For David Hernand, co-opting some of the most popular content sites on the Internet seemed like a good way to make his point.

Hernand, chief executive of Idealab-incubated startup New.net, is assigning unofficial "dot-movie" extensions to Web sites for 1,500 Hollywood films in an effort to demonstrate the value of the registry company's slate of new domain names.

Launched in March, Sherman Oaks-based New.net is operating on the premise that the diminishing availability of basic domain names has created a burgeoning market for new Internet extensions.

But New.net is rushing into a space where others have not done well. Past attempts to introduce new domain extensions outside of the system administered by the Internet Corporation for Assigned Names and Numbers (ICANN), have failed because only a small number of users were able to access those sites.

Many Internet service providers allow users to only access top-level domains (dot-com, dot-net, dot-org and others). Now, amid a good deal of skepticism, New.net says it is solving that problem by convincing many of the leading ISPs including EarthLink, Prodigy Communications Corp. and United Online (the merged NetZero and Juno) to link directly to its new extensions.

New.net, which has 30 employees, is marketing more than 80 extensions for which it charges an annual $35 registration fee. Besides dot-movie which it is giving away for free New.net sells dot-kids, dot-shop, dot-travel and dozens of other extensions, many geared toward non-English speaking Internet users.

New.net officials say that 72 million of the 440 million Internet users around the world can access its sites. A little more than half of those get direct access from their ISPs, and the rest have downloaded software (sometimes unintentionally because it is bundled with other programs) that allows them to link to New.net's domains.

To become profitable and Hernand says spring 2002 is realistic New.net might have to register hundreds of thousands of new names. He declined to give an exact number, but said New.net has registered "tens of thousands" of names since March.

"The challenge for New.net is getting the same kind of ubiquity that ICANN-approved top-level domain names have, and that's an uphill battle," said Lou Kerner, chief executive of another Idealab company, .tv Corp., which registers the official country extension for the tiny island nation of Tuvalu.

"There have been many attempts at creating alternative roots and all have faced the same chicken-and-egg problem: To register names you have to have people using those extensions. And people won't use the extensions until there is something there," Kerner said.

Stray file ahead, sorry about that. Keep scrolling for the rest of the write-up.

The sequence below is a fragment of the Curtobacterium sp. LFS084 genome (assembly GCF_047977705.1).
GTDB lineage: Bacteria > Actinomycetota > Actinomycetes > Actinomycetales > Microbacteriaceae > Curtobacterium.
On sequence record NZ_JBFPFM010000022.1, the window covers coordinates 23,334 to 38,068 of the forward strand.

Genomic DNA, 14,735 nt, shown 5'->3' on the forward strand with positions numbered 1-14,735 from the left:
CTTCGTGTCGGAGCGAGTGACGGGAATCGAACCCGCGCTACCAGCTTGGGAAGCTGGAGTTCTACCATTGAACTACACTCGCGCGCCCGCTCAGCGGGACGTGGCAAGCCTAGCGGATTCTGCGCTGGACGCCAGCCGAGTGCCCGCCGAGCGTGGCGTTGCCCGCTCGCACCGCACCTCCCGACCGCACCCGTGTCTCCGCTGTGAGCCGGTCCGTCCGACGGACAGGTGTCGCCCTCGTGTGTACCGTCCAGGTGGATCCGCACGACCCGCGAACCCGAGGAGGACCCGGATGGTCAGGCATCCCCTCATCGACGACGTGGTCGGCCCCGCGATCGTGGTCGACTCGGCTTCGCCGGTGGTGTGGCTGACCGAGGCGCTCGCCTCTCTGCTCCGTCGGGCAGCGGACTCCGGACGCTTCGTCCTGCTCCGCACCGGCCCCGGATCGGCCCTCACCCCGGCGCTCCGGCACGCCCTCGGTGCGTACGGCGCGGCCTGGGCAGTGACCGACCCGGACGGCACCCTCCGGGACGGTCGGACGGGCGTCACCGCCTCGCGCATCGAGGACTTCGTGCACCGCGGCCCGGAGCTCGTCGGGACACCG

Preserving uniqueness

Because New.net does not own the domain names it sells, there is nothing to prevent other companies from signing people up on those extensions, potentially with the same names sold by New.net.

"The bottom line is the Internet is just like the telephone system. You need to have unique identifiers to make it work," said Andrew McLaughlin, chief policy officer for ICANN, who is critical of New.net and other services that he believes risk making the Internet unwieldy.

"So far, all these efforts like New.net have failed because people want the Internet domain system to be administered in the public interest," McLaughlin said.

Hernand acknowledged that other companies could register the same extensions, and perhaps even the same names, but he said those names would be worthless because few people would be able to access them. New.net's deals with EarthLink and the other ISPs means only names registered by New.net will be accessible through those systems.

John Irwin, executive vice president of customer experience for EarthLink, which is carrying New.net's extensions on a one-year trial basis, said the company is less interested in the political implications of using alternative extensions than in ensuring its users get what they want.

EarthLink will decide whether to renew its agreement with New.net in early 2002, he said.

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